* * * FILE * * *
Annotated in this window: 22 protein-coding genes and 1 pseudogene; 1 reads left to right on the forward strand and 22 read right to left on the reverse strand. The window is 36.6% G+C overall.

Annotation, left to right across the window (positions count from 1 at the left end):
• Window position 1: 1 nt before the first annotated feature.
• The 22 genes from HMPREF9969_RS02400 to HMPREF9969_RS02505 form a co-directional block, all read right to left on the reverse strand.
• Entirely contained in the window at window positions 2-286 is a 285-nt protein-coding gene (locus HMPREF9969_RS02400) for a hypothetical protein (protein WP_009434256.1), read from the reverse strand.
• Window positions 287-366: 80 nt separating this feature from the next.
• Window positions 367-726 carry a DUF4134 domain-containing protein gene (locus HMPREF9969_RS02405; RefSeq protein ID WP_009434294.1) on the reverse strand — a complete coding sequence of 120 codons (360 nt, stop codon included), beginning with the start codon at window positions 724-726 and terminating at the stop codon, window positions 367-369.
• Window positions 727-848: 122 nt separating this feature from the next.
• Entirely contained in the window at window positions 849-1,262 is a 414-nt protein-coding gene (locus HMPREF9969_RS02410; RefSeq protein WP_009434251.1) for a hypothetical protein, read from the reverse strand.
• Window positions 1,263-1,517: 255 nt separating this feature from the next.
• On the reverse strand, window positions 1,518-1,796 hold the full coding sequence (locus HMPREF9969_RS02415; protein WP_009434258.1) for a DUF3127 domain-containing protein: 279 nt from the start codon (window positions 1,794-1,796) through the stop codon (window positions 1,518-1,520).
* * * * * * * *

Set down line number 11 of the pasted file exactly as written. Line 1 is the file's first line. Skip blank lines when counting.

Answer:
• On the reverse strand, window positions 1,518-1,796 hold the full coding sequence (locus HMPREF9969_RS02415; protein WP_009434258.1) for a DUF3127 domain-containing protein: 279 nt from the start codon (window positions 1,794-1,796) through the stop codon (window positions 1,518-1,520).